Skip to content

The Universe and You

2021

by Suzanne Slade and Stephanie Fizer Coleman

"During the night, as a child sleeps in her bedroom, the reader is taken on an exploration of our solar system, galaxies beyond, and finally the universe as a whole. The cycle continues when the child awakens to a new day. Back matter includes science facts. During the night, as we sleep, a beautiful celestial dance is taking place. While Earth seems solid and still, it's actually spinning on its axis and circling the sun. Joining Earth in this orbit around the sun are the other seven planets in our solar system, along with dozens of moons and millions of comets and asteroids. Containing our solar system is the wondrous Milky Way galaxy, with its billions of stars, just like our own sun, swirling and whirling around. And on from there are the billions of galaxies with their own stars swirling and whirling into the ever-expanding space called our universe. When the sun rises on a brand new day, the dance continues. Through lyrical text, award-winning science writer Suzanne Slade (June Almeida, Virus Detective! The Woman Who Discovered the First Human Coronavirus) takes young readers on an exploration of our solar system, galaxies beyond, and finally the universe as a whole. Back matter includes science facts." -- publisher

Any Child Informational

A computer called Katherine

2019

by Suzanne Slade and Veronica Miller Jamison

"Katherine knew it was wrong that African Americans didn’t have the same rights as others–as wrong as 5+5=12. She knew it was wrong that people thought women could only be teachers or nurses–as wrong as 10-5=3. And she proved everyone wrong by zooming ahead of her classmates, starting college at fifteen, and eventually joining NASA, where her calculations helped pioneer America’s first manned flight into space, its first manned orbit of Earth, and the world’s first trip to the moon!" -- publisher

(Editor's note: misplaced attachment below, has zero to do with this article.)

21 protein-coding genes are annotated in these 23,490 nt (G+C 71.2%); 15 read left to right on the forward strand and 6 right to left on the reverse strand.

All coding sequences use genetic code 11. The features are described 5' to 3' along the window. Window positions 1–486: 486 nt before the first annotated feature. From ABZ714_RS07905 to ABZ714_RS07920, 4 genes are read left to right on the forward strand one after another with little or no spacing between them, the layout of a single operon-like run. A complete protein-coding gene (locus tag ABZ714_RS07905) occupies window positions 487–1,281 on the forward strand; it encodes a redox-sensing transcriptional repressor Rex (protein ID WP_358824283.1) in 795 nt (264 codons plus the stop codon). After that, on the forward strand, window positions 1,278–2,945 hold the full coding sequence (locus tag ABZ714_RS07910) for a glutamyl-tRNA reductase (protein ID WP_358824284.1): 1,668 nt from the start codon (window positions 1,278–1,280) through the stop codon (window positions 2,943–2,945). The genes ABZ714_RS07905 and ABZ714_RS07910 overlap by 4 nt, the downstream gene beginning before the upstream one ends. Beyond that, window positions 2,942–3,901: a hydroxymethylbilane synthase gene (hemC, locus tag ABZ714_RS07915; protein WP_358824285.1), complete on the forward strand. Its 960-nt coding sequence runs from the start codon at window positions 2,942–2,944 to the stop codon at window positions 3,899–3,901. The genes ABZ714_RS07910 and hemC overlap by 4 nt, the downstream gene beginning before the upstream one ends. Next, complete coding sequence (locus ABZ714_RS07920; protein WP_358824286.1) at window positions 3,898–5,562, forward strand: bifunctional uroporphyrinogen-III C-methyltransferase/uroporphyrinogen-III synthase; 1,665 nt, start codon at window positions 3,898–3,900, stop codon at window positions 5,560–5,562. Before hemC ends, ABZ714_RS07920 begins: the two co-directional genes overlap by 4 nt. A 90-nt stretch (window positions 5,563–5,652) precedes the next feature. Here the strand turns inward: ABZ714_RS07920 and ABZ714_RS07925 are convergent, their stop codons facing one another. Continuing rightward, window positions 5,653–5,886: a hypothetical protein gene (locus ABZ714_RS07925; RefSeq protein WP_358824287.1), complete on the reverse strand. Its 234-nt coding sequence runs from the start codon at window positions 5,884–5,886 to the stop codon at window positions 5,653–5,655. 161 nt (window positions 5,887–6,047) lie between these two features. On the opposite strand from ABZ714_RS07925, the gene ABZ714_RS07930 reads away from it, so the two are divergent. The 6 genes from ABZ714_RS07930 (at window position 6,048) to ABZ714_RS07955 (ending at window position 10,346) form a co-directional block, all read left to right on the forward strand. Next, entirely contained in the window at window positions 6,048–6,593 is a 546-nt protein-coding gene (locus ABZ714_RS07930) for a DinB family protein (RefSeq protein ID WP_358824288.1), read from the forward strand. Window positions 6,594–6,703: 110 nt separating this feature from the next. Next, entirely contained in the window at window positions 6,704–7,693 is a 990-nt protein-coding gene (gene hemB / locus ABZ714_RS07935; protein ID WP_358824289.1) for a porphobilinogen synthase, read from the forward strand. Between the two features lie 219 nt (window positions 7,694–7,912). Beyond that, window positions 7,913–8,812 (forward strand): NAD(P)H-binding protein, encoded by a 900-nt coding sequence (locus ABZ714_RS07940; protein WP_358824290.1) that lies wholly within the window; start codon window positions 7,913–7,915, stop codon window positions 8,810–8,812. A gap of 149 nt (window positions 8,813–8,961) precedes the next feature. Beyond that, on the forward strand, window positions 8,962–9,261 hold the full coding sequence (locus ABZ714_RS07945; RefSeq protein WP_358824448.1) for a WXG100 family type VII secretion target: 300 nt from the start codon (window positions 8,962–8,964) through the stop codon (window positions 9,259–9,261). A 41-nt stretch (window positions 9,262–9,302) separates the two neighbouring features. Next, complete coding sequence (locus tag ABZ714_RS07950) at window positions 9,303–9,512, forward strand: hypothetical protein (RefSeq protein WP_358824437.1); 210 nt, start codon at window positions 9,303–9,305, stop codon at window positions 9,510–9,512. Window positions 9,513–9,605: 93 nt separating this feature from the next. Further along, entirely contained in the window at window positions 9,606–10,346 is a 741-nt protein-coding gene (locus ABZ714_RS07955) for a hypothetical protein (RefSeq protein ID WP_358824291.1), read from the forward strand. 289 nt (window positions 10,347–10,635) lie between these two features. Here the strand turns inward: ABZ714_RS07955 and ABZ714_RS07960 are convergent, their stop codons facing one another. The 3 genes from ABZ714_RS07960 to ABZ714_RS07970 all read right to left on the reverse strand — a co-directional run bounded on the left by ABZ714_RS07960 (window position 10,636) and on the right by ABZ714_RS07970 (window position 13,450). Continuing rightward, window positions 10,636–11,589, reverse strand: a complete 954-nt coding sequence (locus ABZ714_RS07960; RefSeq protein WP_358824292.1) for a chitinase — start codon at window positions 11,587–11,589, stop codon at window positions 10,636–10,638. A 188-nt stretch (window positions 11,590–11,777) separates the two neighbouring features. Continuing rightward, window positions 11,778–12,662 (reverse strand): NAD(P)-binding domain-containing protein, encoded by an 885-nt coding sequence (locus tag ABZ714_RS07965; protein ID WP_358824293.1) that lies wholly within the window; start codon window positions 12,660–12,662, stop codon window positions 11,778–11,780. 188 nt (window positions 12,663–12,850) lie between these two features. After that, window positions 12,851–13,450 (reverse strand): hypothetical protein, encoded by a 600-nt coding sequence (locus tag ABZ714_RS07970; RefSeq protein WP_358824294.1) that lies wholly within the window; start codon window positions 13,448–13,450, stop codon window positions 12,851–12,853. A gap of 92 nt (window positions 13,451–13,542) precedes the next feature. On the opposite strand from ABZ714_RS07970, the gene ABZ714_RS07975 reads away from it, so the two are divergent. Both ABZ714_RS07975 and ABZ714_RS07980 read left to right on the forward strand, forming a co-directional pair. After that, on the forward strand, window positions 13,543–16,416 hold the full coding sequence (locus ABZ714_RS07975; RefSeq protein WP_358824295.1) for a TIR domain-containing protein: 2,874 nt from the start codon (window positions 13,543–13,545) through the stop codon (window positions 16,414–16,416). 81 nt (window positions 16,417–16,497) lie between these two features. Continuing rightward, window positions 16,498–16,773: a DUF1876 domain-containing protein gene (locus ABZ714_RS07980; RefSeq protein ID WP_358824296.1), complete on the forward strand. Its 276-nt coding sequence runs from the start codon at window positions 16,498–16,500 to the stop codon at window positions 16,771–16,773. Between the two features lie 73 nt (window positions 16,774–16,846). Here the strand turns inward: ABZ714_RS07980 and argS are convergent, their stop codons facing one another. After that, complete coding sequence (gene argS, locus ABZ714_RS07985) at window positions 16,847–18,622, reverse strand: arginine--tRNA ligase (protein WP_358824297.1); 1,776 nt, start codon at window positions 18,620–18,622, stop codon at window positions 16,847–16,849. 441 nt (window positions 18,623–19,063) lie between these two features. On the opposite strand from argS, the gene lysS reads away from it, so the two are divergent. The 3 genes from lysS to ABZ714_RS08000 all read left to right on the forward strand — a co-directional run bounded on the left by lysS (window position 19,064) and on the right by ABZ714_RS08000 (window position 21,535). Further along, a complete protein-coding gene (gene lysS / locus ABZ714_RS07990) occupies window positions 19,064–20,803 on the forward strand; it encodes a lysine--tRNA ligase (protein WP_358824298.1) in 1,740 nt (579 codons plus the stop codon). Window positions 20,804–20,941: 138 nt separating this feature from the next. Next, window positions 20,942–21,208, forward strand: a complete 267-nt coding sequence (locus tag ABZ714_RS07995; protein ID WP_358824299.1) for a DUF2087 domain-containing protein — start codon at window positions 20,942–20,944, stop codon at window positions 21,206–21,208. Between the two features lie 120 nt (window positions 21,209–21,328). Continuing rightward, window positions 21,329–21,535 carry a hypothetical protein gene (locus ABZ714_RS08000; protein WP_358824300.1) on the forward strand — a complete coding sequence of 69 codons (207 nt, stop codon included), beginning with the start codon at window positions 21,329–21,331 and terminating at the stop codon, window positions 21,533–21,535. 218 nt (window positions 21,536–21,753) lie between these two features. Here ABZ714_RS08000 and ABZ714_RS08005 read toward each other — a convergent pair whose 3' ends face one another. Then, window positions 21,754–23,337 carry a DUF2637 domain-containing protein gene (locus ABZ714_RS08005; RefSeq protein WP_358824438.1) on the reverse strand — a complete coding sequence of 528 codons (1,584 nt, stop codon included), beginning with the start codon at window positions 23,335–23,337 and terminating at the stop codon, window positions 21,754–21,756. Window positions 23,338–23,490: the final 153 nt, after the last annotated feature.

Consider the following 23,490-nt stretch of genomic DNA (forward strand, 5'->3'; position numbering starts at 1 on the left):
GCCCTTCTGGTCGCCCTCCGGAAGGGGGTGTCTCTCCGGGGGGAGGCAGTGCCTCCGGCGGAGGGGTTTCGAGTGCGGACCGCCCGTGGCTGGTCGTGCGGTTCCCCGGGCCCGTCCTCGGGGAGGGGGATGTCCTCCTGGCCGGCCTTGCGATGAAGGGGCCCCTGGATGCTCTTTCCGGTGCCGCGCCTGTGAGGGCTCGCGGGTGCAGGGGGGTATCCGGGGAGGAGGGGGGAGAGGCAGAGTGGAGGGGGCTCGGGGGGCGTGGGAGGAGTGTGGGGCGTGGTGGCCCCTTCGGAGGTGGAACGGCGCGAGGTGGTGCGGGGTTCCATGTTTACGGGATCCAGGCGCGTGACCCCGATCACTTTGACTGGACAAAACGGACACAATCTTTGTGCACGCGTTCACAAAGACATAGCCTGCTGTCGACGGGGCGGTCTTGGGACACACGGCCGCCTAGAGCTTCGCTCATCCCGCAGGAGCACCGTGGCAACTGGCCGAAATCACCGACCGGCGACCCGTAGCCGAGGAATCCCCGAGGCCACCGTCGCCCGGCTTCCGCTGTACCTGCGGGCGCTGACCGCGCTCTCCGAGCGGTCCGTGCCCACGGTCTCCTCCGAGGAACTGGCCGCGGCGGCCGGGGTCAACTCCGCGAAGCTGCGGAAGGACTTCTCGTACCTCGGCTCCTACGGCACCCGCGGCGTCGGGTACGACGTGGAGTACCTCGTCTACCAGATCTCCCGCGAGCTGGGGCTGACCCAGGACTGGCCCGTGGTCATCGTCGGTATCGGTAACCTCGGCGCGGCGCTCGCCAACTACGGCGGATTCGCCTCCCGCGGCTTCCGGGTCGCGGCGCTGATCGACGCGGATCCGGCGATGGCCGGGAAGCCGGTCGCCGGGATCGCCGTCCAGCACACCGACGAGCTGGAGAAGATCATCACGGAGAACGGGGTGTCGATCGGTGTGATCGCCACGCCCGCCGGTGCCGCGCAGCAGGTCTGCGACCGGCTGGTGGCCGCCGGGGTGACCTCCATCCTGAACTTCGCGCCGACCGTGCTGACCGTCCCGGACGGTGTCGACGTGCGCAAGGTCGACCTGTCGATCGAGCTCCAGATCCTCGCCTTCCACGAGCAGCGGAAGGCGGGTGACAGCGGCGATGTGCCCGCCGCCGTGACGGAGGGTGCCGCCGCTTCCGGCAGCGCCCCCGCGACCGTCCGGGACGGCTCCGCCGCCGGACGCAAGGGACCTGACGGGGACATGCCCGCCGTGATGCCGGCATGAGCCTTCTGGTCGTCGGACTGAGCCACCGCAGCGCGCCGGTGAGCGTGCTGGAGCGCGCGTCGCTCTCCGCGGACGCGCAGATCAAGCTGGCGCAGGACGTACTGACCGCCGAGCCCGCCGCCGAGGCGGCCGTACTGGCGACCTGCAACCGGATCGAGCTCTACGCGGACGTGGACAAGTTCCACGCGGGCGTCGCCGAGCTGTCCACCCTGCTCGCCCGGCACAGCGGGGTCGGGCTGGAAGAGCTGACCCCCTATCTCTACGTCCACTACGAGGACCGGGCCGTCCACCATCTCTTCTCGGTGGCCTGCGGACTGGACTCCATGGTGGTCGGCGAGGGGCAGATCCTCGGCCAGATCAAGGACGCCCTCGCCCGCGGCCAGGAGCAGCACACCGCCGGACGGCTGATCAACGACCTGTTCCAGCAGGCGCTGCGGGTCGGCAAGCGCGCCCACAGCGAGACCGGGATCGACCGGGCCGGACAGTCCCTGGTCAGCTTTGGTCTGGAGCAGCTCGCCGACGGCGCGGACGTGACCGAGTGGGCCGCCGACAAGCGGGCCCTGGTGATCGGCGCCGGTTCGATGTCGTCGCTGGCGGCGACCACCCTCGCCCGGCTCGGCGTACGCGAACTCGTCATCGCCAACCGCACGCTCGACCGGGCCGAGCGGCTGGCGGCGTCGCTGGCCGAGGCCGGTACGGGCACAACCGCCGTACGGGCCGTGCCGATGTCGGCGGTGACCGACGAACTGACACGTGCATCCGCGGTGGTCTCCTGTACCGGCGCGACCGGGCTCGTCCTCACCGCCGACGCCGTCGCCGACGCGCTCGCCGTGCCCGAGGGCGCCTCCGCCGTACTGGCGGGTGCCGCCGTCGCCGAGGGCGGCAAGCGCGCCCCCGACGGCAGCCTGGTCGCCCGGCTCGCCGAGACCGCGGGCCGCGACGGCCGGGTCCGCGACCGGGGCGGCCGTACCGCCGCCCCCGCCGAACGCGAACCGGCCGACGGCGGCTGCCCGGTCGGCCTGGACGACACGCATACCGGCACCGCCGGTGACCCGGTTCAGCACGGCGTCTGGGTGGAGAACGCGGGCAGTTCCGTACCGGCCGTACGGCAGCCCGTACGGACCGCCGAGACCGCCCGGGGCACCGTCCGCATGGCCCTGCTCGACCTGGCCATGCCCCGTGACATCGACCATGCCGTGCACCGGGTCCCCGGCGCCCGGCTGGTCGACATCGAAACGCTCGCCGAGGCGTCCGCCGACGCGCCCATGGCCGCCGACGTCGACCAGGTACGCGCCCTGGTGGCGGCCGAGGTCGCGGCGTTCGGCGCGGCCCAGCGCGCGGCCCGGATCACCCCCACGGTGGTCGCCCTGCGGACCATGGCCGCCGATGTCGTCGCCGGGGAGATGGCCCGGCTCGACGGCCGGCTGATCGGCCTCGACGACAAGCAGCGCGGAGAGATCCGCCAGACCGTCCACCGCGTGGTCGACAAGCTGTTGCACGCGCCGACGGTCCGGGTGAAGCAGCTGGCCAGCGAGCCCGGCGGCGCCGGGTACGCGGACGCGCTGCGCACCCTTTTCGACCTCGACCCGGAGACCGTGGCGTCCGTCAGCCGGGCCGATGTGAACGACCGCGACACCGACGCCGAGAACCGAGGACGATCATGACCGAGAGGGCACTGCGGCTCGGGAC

Biography Oppression & Resilience

Friends For Freedom

2016

by Suzanne Slade and Nicole Tadgell

"Their friendship changed a nation. No one thought Susan B. Anthony and Frederick Douglass would ever become friends. The former slave and the outspoken woman came from two different worlds. But they shared deep-seated beliefs in equality and the need to fight for it. Despite naysayers, hecklers, arsonists, and even their own disagreements, Susan and Frederick remained fast friends and worked together to change America. This little-known story introduces young readers to two momentous personalities in American history and to their fiery passion for human rights and equality." -- publisher

Biography Cross Group Oppression & Resilience

Many of the cover images on this site are from Google Books.
Using Tiny Framework Log in